Michigan-Ohio State. The Wolverines, the Buckeyes. The maize and the blue, the scarlet and the grey. Two great universities, two great academic and athletic traditions. The big game. Frankly, it is a tragedy that millions of grown men and women, boy and girls, in these two great states spend so much time, so much energy on something as ferociously distorted as a college football game when our schools, our cities, the young people, the elderly are in their respective crises. How can educated men and women of conscience value — so publicly value and so cynically dedicate themselves, almost dedicate their lives to an afternoon of organized violence, a vicious game played by spoiled, oversized, overrated young who are glorified because they're a little bigger, a little faster, and somewhat more physically coordinated but innately more vicious than the average college-aged American male? This game that has two great universities groveling, kneeling, praying, adoring at the twin altars of the almighty dollar and the glorified jock while the real problems of our society are ignored pinpoints not only what is wrong with America but points out and zeroes in on the cynicism of the American news media, journalists who have also sold out, assassinated their credo, their objectivity by becoming fans of their home teams. "Fans," from the word "fanatic." So much for objectivity.
To sum up my commentary in two words: Go Blue! [Bill Bonds]
The Game has, sad to say, not exactly gone Michigan's way in recent years. The Wolverines have won only twice since the turn of the century, most recently at home in 2011; the last time we triumphed in Columbus, Creed's "With Arms Wide Open" was tearing up the charts and the question of who would occupy 1600 Pennsylvania Ave. rested in the hands of election officials in a certain county in Florida. But it has not been entirely one sided of late. Two years ago, with both teams 10-1 and ranked numbers two and four, respectively, the Buckeyes won in double overtime thanks to a fourth-down call that will be debated for as long as this contest is played by the children and grandchildren of those who first saw it on television. (There is an entire cottage industry of YouTube videos that use physics to explain where the ball must have been in relation to the first-down marker.)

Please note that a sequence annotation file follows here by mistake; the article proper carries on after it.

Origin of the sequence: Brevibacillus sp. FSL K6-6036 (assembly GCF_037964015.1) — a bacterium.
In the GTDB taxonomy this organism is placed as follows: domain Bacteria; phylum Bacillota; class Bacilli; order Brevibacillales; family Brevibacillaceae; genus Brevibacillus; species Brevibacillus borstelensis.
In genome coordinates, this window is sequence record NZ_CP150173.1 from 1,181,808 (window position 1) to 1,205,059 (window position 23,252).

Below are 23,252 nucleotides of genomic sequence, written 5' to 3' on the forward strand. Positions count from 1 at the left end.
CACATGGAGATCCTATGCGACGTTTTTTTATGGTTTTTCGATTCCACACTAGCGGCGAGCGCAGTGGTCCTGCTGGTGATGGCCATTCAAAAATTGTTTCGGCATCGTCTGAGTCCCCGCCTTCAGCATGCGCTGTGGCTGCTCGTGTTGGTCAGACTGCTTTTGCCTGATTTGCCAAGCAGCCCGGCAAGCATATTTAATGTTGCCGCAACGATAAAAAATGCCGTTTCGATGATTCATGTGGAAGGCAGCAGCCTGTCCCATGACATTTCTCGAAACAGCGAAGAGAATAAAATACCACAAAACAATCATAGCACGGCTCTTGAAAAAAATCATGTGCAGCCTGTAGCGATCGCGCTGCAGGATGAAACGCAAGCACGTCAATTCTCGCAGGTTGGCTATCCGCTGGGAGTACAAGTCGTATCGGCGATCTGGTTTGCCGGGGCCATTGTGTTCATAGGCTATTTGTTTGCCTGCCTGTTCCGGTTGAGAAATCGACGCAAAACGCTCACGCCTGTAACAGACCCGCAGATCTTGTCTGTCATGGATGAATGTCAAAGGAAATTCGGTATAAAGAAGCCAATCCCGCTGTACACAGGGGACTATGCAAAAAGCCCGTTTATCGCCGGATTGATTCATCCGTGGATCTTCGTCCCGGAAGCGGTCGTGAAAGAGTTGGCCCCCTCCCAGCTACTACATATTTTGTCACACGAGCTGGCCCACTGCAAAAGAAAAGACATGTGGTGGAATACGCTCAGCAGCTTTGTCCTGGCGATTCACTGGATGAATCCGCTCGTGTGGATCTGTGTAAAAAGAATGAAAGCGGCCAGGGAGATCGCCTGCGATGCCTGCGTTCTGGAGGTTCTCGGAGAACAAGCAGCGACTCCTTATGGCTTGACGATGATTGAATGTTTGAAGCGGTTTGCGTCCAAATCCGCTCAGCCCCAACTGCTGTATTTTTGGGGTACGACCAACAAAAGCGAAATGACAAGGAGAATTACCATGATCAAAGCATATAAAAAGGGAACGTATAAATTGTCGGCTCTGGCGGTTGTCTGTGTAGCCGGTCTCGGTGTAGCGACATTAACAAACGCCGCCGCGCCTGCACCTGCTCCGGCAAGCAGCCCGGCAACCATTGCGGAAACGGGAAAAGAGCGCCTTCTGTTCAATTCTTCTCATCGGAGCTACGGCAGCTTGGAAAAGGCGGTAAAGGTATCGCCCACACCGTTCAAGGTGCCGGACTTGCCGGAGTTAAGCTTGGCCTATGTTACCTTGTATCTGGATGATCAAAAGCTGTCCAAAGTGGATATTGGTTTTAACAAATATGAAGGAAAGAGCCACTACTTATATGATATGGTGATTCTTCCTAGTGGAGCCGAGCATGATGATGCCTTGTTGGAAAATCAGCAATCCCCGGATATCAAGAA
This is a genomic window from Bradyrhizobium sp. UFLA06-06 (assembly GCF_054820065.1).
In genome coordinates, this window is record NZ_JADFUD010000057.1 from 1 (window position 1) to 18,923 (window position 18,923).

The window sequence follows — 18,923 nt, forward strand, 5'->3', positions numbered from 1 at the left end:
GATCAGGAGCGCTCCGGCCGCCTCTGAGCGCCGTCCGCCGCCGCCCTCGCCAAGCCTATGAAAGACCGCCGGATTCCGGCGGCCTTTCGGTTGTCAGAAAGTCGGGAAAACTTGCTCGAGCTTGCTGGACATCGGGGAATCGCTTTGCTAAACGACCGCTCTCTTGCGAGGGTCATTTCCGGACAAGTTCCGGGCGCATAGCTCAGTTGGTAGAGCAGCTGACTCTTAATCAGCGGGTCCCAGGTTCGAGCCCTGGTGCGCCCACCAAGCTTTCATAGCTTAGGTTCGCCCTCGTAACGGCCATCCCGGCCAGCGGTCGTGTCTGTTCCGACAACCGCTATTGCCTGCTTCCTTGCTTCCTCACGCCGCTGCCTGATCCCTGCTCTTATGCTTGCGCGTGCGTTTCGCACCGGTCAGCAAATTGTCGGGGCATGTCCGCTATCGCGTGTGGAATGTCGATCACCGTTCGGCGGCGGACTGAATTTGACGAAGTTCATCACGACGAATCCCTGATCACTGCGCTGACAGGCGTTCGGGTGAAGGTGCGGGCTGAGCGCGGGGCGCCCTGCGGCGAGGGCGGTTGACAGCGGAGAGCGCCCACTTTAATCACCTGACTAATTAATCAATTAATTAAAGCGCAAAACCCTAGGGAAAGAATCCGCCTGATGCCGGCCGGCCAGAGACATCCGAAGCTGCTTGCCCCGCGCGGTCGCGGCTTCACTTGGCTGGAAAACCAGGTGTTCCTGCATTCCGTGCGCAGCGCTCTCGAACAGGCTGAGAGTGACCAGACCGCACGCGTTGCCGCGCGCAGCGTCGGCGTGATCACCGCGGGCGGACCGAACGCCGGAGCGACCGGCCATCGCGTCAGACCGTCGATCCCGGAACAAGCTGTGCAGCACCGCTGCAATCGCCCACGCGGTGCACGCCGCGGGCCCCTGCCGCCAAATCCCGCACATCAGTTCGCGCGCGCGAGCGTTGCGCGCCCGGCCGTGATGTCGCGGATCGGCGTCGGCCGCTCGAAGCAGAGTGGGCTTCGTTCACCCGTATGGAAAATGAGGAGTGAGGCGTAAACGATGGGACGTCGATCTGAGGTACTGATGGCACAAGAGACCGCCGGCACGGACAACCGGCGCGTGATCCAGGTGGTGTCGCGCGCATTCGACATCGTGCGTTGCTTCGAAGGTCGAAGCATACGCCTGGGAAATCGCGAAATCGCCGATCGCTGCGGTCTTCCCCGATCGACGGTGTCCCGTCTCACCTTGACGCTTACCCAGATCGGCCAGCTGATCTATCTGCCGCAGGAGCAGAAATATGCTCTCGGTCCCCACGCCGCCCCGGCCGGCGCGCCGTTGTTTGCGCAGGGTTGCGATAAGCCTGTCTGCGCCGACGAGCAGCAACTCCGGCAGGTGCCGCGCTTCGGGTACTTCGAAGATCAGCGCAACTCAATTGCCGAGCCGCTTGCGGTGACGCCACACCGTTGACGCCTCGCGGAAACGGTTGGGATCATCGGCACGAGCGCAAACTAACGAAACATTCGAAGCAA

This year Dwayne Haskins returns to face Shea Patterson, the best quarterback to wear maize and blue since Brian Griese (or, if you prefer, since his backup man Tom Brady, who had a very good Orange Bowl against Alabama almost 19 years ago). Michigan has the nation's best defense, strong running backs, a disciplined offensive line, and a fleet of solid young receivers and tight ends. Once again, both teams are 10-1 and ranked in the top 10. The winner will almost certainly go to the College Football Playoff. But for the first time in many years it is the Buckeyes who have something to prove, coming off an embarrassing near-loss to an unranked Maryland team last week. Urban Meyer's future in Columbus might depend upon the outcome.
I and millions of other people in these two cold post-industrial states would not miss Saturday for anything this side of heaven.